Machine Learning Thursdays: How to Take AI from Tech Dream to Mainstream IT Opportunity in 2017
Artificial intelligence (AI) has earned significant buzz over the last year. Across a wide range of sectors and geographies, established conglomerates, emerging startups, and everyone in between are focusing on the potential disruption looming ahead and innovating to embrace game-changing opportunity and efficiency. According to IDC, mass adoption of cognitive systems and AI will continue to boost worldwide revenues with a compound annual growth rate of 55.1% – from nearly $8 billion in 2016 to over $47 billion in 2020.
In a few short years, AI has become the “brains” behind many recent breakthroughs. From helping doctors identify disease early-on to making cars more autonomous and matching travelers to the accommodations they want, this technology is quickly changing our world. Unfortunately though, many executives still do not have a clear view of the value it offers.
CIOs inherently know the risk of waiting a few years until the C-suite gets on board. How can they invest anything in AI solutions if the boardroom doesn’t have a clear sense of what it wants to accomplish?
As more companies begin to test the technology and bring it to the masses, this indecisive stalemate warrants thought-provoking discussion about the future of the business. But instead of evangelizing the advantages of AI as a whole, it is best to break it down into two distinct forms: machine learning and deep learning.
Machine Learning: The Core of Intelligence
Machine learning is a process that allows computers to improve take performance through increased exposure to data. Rather than using traditional programming methods, this technique requires a high degree of computational power to sift through massive volumes of information. Over time, machines can better sense, perceive, learn, and respond to their environment and their users through manual selection of relevant learning – enabling everything from better service to transforming how customers and companies engage with each other.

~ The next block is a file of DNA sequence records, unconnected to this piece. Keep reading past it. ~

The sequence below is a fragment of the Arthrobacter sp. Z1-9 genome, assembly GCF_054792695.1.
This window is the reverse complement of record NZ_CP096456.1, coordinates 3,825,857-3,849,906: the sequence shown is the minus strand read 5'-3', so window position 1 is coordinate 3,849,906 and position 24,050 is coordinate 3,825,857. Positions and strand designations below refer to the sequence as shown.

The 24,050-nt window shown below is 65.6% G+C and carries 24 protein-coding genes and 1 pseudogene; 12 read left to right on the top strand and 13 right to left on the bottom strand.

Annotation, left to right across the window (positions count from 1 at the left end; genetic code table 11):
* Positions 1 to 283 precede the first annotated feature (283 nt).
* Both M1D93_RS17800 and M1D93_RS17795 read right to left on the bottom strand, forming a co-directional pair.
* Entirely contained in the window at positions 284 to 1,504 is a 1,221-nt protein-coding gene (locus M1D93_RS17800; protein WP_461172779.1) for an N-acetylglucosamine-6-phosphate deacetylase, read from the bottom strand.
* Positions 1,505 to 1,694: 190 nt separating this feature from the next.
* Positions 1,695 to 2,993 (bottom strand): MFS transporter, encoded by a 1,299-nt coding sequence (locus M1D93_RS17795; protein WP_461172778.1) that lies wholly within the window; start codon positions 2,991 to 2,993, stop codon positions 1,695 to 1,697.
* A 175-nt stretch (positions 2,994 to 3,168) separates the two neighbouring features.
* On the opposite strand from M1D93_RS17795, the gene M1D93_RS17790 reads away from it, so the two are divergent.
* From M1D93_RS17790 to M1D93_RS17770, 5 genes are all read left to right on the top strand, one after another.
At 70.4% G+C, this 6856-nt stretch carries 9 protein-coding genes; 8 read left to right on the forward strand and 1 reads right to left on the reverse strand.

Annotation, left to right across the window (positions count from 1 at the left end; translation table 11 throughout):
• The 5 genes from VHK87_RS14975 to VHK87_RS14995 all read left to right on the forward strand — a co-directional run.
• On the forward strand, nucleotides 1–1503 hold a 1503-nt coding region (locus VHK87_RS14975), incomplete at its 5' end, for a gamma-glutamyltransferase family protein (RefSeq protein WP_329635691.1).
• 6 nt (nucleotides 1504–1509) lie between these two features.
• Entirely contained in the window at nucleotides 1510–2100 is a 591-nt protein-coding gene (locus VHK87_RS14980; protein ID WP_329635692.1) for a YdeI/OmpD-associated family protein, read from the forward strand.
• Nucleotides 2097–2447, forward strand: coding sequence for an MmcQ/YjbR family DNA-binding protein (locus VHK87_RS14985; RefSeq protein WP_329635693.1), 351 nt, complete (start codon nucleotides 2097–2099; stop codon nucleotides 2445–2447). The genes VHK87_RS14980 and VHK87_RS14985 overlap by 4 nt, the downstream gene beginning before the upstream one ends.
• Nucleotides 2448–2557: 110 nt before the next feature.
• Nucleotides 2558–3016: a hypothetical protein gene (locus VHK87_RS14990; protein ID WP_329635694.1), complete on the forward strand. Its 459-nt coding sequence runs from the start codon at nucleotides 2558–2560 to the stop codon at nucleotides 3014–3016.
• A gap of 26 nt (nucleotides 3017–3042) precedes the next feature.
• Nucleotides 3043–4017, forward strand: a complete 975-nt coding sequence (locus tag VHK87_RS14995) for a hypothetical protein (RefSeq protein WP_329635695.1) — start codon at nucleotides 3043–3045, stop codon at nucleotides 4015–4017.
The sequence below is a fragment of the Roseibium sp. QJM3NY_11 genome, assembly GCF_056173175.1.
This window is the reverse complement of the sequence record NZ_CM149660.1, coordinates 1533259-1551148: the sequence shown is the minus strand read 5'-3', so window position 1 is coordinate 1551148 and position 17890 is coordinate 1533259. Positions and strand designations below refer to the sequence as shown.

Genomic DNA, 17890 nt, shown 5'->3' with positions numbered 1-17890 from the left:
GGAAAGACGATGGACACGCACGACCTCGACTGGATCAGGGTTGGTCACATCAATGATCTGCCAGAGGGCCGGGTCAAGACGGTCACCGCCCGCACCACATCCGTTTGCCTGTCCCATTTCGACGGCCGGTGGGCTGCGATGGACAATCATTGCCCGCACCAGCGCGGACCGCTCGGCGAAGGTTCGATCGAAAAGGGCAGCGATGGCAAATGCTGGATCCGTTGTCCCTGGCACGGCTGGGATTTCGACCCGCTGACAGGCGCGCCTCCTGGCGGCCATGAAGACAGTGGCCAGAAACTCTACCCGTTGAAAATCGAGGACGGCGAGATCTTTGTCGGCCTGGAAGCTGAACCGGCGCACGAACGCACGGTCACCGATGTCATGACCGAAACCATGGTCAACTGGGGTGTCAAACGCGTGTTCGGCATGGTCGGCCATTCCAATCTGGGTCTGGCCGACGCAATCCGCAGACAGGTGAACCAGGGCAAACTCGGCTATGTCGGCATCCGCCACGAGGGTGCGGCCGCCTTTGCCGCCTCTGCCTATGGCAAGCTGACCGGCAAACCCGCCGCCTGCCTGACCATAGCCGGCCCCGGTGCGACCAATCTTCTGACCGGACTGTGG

The opportunity: The task of machine learning is traditionally relegated to clusters of energy-guzzling computer servers equipped with specialized processors. However, as mobile devices continue to grow in computing power and perform tasks offline, the greater capacity for machine learning to become a mainstream activity that happens anytime and anywhere. For a growing remote workforce, this latest development is great news. For example, healthcare providers in isolated villages can diagnose skin conditions by analyzing digital photos without requiring connectivity access.
Deep Learning: Filling in the Edges with a Mind of Its Own
As an advanced branch of AI with predictive capabilities, deep learning mirrors the human brain’s capacity to continuously learn with higher accuracy and faster processing than traditional computing models. This approach is resistant to small changes and obstructions and can automatically make general assumptions from partial data. Fundamentally, deep learning can evaluate an object, digest the information, and adapt as conditions change.
The opportunity: Although it is not as mature as machine learning, deep learning is ripening to become a significant investment opportunity. This AI form leverages other technologies – such as in-memory computing, online presence, predictive analytics, the Internet of Things, and cloud solutions – to resolve increasingly complex problems, once thought impossible, across all types of industries.
Breakthroughs in deep learning are now starting to teach machines to process natural language and interpret the information into decision and action. Innovations from startups, such as Kore, has taken this technology to a new level by making devices smarter and able to evolve with the needs of the user.
Evangelizing the C-Suite on the Power of AI
Even though IT budgets continue to shrink, the influencing power of the CIO shouldn’t. Line-of-business leaders will eventually invest in AI directly and search for third-party vendors to implement it quickly. By educating executives on the advantages of each form of AI, CIOs can help ensure that every dollar spent permeates value throughout the enterprise.
Learn more about artificial intelligence in our Thursday series blogs, which cover all things machine learning and predictive analytics.
This post originally appeared in the SAP D!gitalist Magazine and has been republished with permission.